Another barren major year for Africa’s elite golfers
Harare – For the second year running, Africa’s best golfers endured a barren run in their battle for Major titles either side of the Atlantic after their bid for a last-ditch assault to win the US PGA failed at the Valhalla Golf Club in Louisville, Kentucky.
Not since Ernie Els’ sensational comeback win at Royal Lytham, coming from six strokes behind to capture the British Open as Australian Adam Scott self-destructed in 2012, has an African golfer captured one of the four Major golf titles.
It means that the cream of African golfers have now played in nine Major golf championships, starting with the 2012 US PGA championship, and failed to win in one of those big tournaments.
In sharp contrast, Northern Irishman, Rory Mcllroy, who won his second Major title at the 2012 US PGA championship a few months after Els’ triumph at the British Open, has won four Major titles after completing back-to-back Major wins in Kentucky last Sunday.
Els was the best performing African golfer in Kentucky after finishing tied for seventh on 11-under par 273, five shots adrift of Mcllroy, but the South African ace was unhappy after heavy rains, around lunch-time, disrupted the final round with play delayed for about two hours.
By the time Mcllroy made his final putt, to win the tourney, darkness had engulfed Valhalla Golf Club.
“The boys are a bit unhappy,” Els said as he pointed his guns on the organisers.
“It could have been better organised. There were a lots of guys stuck out there on the course without transportation.
“Me and Jimmy Walker were on the 2nd hole and it was coming up to our ankles. The official told us to stay put but we crossed the fairway to get cover under the trees. Then when we heard the hooter, we just walked back.
“I was just talking with my caddie and (Rory Mcllroy’s caddie) JP Fitzgerald; in all our combined years – and that’s a lot of years – we’ve never seen anything like it. You would have hoped common sense would have prevailed, particularly these days when there’s all kinds of technology available to track weather patterns.”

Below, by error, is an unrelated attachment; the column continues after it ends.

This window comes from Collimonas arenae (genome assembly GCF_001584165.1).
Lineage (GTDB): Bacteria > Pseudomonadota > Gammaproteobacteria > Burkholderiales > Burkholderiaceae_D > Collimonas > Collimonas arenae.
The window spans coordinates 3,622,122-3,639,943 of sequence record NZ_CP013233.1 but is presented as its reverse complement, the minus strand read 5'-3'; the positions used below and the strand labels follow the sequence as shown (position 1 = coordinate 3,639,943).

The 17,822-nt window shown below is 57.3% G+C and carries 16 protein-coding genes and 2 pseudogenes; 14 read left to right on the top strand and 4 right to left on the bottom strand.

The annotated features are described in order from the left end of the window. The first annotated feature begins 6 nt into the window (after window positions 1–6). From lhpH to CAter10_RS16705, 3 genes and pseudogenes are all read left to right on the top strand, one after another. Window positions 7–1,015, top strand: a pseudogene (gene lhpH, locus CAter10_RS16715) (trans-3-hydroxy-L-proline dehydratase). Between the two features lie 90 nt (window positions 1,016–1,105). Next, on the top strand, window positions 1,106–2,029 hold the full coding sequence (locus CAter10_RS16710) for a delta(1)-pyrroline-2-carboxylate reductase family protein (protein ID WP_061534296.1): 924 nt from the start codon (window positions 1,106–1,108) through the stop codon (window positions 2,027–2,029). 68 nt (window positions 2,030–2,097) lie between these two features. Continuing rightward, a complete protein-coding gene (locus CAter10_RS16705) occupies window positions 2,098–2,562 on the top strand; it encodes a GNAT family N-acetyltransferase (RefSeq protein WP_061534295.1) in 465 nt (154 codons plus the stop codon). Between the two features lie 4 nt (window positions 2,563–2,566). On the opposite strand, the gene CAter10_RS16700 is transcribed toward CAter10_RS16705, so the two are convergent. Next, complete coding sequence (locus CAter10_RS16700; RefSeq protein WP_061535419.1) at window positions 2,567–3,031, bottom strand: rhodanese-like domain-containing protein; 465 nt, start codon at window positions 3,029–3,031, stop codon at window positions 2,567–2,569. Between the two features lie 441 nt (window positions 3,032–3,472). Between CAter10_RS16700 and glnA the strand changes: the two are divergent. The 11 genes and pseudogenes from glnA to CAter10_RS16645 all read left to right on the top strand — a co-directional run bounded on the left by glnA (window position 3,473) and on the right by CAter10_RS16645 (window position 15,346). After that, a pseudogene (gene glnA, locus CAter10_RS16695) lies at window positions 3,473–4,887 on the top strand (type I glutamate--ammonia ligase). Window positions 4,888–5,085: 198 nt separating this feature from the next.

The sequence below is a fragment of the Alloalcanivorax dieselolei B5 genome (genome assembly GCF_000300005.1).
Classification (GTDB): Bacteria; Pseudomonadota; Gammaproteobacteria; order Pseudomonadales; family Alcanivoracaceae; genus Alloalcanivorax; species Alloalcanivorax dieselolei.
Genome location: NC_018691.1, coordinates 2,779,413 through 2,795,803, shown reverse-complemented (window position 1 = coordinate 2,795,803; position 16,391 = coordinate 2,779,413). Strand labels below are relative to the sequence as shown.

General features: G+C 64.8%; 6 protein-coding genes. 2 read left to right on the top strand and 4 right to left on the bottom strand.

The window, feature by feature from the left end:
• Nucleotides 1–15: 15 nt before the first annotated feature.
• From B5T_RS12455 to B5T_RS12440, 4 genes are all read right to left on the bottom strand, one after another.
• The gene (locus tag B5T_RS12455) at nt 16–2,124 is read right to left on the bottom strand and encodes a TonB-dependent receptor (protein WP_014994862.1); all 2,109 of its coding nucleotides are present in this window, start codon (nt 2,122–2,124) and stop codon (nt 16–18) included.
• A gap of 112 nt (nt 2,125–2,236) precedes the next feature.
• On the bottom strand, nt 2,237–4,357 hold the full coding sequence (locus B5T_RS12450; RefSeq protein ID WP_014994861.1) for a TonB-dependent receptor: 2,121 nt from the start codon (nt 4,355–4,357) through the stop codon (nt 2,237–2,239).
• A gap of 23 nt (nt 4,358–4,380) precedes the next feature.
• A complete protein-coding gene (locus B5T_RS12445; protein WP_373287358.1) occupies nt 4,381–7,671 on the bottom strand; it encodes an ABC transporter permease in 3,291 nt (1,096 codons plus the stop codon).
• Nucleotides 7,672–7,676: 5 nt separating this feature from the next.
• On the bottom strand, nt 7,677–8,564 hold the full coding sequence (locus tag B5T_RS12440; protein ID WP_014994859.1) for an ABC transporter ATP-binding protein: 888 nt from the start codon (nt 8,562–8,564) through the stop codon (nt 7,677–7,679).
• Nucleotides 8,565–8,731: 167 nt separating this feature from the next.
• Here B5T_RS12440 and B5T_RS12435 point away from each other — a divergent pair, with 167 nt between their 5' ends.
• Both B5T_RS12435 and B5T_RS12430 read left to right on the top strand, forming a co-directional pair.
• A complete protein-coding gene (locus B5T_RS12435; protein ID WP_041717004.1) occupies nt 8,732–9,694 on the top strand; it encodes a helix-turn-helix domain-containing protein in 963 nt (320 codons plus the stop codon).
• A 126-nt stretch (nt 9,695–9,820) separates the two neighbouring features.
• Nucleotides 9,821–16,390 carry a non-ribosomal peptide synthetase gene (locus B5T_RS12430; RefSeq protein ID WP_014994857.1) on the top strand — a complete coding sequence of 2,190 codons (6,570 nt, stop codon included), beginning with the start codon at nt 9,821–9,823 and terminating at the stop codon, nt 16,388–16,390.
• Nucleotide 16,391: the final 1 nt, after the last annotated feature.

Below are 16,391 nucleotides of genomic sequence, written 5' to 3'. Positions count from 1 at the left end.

Els’ South Afrcan compatriot, Charl Schwartzel, finished tied for 15th at nine-under par 275, sharing the same position with his South African counterpart Louis Oosthuizen.
Richard Sterne finished tied 36th on three-under par and Zimbabwe’s Brendon de Jonge completed his US PGA championship challenge on two-under par, tied 41st, after his rounds of 70, 70, 72, 70 in Kentucky.
McIIroy won two of the Majors this year with Martin Kaymer of Germany, winner of the US Open, and Bubba Watson, winner of the Masters at Augusta National, taking home the other two but, for the elite of African golfers, it was another barren search for honours.
It was the same story last year, too, when Scott, Justin Rose, Phil Mickelson and Jason Duffner won the Majors.
But the African golfers had impressed, between 2008 and 2012, winning a Major in each of the years, except in 2009, with the South Africans making a huge mark.
Trevor Immelman won the Masters in 2008, Ootshuizen captured the British Open in 2010, Swartzel won the Masters in 2011 and Els, the best of the crop, won the British Open in 2012.
Will the Africans roar back?
There is hope.
Els, at 44, came close to shooting the lowest round in Major golf history in Kentucky on Sunday with his six-under-par 65 just two shots adrift of the 63s that have been shot by Dufner and Woods.
“From what I have been all season long, I’ve not really been on my game,” said Els.
“But I feel that my clubs, the Adams clubs, we really got dialled in now. The putter feels good.”
Schwartzel blitzed his way to a final round 66 last Sunday at the US PGA, which means he has what it takes, and Oosthuizen was also in good touch in Kentucky.
Maybe, just maybe, the Masters offer the African golfers their best chance to break the duck – it’s a tournament they have won twice in the past six years.
Or maybe the British Open, a tourney they have won twice in the past four years, provides the best hope for a continent with 25 major winners – 22 from South Africa and three, all won by Nick Price, from Zimbabwe.